Pedicure Dos and Don'ts
By contactus@simcoefootclinic.ca
May 26, 2016
Category: Uncategorized
Tags: Untagged

With sandal season just around the corner, it’s time to get those feet in tip top shape. If for you, summer is synonymous with pedicures, here are a few do’s and don’ts to keep in mind before your next trip to the nail salon.

Whirlpool foot baths can harbor an assortment of dangerous fungus and bacteria. Finding a salon that uses individual, disposable bath liners ensures you are safe from cross-contamination with previous clients. If you do end up at a salon with whirlpool foot baths, staff should be thoroughly disinfecting them between each customer – instructions usually require a minimum 10 minutes of disinfecting.

Before you get in the chair, check to see that staff are soaking tools in a blue liquid disinfectant and ask what type of sterilization process they use. Disinfectant alone is not enough to kill all bacteria. At Simcoe Foot Clinic, we use Autoclaves which act similar to a pressure cooker and kill 100 percent of infective organisms using high pressure and steam.

Any non-metal tools like buffers or emery boards cannot be completely sterilized and should be thrown out after each client.

If you’re unsure about any part of the sterilization process – ask questions. Staff should be open and knowledgeable about their disinfection and sterilization procedures.

If you want to be on the safe side, bring your own tools (available from most beauty supply stores) and disinfect them at home, using a disinfectant solution or rubbing alcohol, to avoid cross contamination.

When trimming your nails, ask the technician to cut straight across with the contour of the nail. Cutting into the corners will encourage the nail to grow into the skin causing ingrown nails. If you already have an ingrown nail or are predisposed to getting them, avoid pedicures all together and see a chiropodist.

If you have any cuts or open sores on your feet/legs where microorganisms can enter the skin, you should steer clear of pedicures until they’re healed. Also avoid shaving at least two days prior to a pedicure as it leaves your skin susceptible to infection.

For diabetics, the feet are particularly vulnerable. A small cut can lead to a very serious infection. If you do decide to get a pedicure, never allow the technician to use any sharp instruments and skip any services that can injure the skin. Better yet, skip the salon and have a Chiropodist (foot specialist) – do a medical pedicure. If you want to add a splash of colour, you can apply polish yourself at home or have the salon do just that.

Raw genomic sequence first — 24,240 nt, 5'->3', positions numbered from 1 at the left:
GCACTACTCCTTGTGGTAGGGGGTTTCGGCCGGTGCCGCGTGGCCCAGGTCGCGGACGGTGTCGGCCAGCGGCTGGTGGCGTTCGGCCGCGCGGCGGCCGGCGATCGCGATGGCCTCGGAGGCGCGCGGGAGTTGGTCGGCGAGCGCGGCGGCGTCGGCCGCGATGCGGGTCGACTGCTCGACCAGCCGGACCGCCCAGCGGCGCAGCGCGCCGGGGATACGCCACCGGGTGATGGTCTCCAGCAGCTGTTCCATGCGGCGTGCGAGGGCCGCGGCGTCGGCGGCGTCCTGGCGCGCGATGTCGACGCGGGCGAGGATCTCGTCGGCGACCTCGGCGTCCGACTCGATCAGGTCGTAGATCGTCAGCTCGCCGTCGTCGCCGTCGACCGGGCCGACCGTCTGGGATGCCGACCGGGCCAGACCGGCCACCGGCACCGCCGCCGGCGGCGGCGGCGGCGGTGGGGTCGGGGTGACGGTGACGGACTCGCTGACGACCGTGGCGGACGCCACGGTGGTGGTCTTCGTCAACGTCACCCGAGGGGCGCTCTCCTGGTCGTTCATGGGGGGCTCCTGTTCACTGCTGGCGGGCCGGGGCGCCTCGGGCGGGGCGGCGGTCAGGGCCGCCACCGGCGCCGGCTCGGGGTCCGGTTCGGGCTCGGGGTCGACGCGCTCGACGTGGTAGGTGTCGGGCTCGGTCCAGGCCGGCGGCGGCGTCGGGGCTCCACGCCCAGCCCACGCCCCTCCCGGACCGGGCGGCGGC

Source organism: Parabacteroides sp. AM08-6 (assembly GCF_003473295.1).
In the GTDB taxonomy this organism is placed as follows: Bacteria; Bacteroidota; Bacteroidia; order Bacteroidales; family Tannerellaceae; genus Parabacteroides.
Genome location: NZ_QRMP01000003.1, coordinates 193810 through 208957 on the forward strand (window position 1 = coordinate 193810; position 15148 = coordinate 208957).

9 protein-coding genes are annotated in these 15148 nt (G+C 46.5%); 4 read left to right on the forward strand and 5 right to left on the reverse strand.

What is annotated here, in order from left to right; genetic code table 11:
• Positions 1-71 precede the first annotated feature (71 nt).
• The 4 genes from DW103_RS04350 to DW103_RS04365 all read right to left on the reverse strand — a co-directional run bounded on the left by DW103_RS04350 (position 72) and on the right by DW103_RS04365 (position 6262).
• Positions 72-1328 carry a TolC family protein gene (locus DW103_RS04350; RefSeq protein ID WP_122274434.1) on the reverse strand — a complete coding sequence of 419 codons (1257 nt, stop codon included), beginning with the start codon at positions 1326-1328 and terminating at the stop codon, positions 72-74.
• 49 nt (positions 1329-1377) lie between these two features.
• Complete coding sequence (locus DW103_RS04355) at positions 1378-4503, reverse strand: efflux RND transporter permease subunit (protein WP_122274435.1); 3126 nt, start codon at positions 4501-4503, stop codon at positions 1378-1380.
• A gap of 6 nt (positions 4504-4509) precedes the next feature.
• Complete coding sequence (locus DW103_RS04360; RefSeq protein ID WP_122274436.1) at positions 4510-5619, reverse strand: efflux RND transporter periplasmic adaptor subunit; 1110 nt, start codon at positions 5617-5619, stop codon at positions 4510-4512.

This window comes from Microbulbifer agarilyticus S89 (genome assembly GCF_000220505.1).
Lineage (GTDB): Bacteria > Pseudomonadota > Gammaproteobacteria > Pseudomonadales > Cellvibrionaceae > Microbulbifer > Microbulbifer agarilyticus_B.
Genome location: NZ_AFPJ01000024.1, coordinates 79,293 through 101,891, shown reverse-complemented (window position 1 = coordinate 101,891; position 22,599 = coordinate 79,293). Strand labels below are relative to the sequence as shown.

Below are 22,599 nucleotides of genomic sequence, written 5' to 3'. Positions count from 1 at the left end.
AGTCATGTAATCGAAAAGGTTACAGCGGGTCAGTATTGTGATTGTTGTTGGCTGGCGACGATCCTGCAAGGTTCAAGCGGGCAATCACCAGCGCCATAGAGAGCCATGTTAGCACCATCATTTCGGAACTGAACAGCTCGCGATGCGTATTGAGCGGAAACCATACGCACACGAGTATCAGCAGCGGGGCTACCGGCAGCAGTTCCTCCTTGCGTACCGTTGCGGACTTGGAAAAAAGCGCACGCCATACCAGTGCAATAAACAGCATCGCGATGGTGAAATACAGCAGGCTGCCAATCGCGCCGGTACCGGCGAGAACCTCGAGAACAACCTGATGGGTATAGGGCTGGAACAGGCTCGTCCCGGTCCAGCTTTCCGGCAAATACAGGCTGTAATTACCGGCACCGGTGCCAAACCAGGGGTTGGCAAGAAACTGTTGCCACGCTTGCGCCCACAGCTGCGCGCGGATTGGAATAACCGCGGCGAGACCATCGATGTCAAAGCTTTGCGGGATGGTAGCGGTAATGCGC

Keep in mind that nail polish doesn’t allow the nail to breath so make sure to take it off every few weeks and leave nails clear of any polish for at least a week before reapplying.

Not all salons are unsafe. There are many that follow clean and safe practices. It is important to note however, that Chiropodists and Podiatrists are the only regulated foot specialists in Ontario. Because they provide medical treatments, they are covered under most benefit plans and are tax deductible.  Chiropodists are highly trained and can detect early warning signs for a range of diseases like diabetes or melanoma. They also have strict infection control standards so you can rest assured that your feet are in good hands.

 

 

 

 

Comments:

Pedicures
By Christine Bolitho
June 07, 2016
Thank you very much for all of your very informative information, I appreciate the questions you have encouraged us to ask as customers, I learned something new today and will take this information with me the next time I go for a pedicure. This information is very appreciated. Thank you very much